In-Vitro Pioneer Wins Nobel Prize in Medicine
Robert Edwards began working on IVF in the 1950s
By Newser Editors and Wire Services
Posted Oct 4, 2010 6:02 AM CDT
British Professor Robert Edwards, in this file photo dated Thursday, May 19, 2005, whose pioneering work led to the birth of the world's first 'test tube baby', seen in London, England.    (MATT DUNHAM)
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(Newser) – Robert Edwards of Britain won the 2010 Nobel Prize in medicine today for the development of in-vitro fertilization, a breakthrough that has helped millions of infertile couples have children. Edwards, an 85-year-old professor emeritus at the University of Cambridge, started working on IVF in 1950s. He developed the technique, in which egg cells are fertilized outside the body and implanted in the womb, together with Patrick Steptoe, who died in 1988.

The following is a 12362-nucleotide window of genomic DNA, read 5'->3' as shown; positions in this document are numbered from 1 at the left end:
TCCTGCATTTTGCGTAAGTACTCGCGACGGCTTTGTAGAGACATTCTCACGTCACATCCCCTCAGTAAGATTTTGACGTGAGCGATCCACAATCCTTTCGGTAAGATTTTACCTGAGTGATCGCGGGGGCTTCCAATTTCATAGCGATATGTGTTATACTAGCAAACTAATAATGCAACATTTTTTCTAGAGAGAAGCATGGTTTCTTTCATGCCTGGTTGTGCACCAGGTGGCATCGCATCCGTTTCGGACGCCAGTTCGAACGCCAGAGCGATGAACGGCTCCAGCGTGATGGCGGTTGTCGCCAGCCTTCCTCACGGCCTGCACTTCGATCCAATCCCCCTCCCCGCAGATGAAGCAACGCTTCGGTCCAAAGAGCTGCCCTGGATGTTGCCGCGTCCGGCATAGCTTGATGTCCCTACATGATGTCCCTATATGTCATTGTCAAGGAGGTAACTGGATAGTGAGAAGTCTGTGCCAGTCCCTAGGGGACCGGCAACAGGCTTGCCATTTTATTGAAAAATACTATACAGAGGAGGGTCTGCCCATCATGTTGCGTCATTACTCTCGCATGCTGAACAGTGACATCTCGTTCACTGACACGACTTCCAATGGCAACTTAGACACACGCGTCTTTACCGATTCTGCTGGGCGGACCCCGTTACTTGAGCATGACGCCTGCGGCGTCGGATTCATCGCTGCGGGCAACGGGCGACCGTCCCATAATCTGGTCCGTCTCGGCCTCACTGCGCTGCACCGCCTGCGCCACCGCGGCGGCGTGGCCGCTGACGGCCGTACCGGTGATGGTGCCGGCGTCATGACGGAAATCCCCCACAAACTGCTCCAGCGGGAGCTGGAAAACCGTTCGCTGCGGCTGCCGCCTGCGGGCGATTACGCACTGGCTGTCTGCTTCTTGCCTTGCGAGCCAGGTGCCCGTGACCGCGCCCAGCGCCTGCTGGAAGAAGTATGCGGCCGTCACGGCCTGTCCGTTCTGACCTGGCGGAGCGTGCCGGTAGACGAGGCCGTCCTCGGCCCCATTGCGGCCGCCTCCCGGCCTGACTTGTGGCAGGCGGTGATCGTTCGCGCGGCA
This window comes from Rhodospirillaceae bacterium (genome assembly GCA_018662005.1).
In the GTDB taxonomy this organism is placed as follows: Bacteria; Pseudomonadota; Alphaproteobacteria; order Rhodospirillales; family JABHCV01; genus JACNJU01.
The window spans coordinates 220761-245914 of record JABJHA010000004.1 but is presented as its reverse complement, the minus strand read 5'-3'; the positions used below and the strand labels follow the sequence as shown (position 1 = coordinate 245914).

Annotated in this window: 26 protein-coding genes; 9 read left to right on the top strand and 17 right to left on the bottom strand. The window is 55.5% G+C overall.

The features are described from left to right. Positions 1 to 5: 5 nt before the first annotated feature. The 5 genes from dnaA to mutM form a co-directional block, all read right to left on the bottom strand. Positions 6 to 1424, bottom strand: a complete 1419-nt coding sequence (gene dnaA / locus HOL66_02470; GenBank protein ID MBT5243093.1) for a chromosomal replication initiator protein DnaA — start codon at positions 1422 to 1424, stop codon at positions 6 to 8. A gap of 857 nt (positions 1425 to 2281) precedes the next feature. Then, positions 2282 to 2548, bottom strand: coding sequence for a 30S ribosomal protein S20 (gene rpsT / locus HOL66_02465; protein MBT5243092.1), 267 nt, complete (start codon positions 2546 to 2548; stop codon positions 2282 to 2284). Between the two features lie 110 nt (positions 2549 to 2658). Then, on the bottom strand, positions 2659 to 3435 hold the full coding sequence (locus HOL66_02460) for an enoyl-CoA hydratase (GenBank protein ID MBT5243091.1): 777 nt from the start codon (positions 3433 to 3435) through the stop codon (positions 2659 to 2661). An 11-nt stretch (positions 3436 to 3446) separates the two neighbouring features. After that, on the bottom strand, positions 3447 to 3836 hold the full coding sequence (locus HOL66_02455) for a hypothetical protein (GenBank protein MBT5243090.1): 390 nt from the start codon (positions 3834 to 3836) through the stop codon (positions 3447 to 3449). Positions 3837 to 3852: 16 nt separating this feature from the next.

On July 25, 1978, Louise Brown in Britain became the first baby born through the groundbreaking procedure. "Approximately 4 million individuals have been born thanks to IVF," the medicine prize committee in Stockholm said in its citation. "Today, Robert Edwards' vision is a reality and brings joy to infertile people all over the world." A statement released before the Nobel announcement said Edwards was "not well enough to give interviews." The medicine award was the first of the 2010 Nobel Prizes to be announced. It will be followed by physics tomorrow, chemistry Wednesday, literature on Thursday, the Nobel Peace Prize on Friday, and economics on Monday Oct. 11.
 

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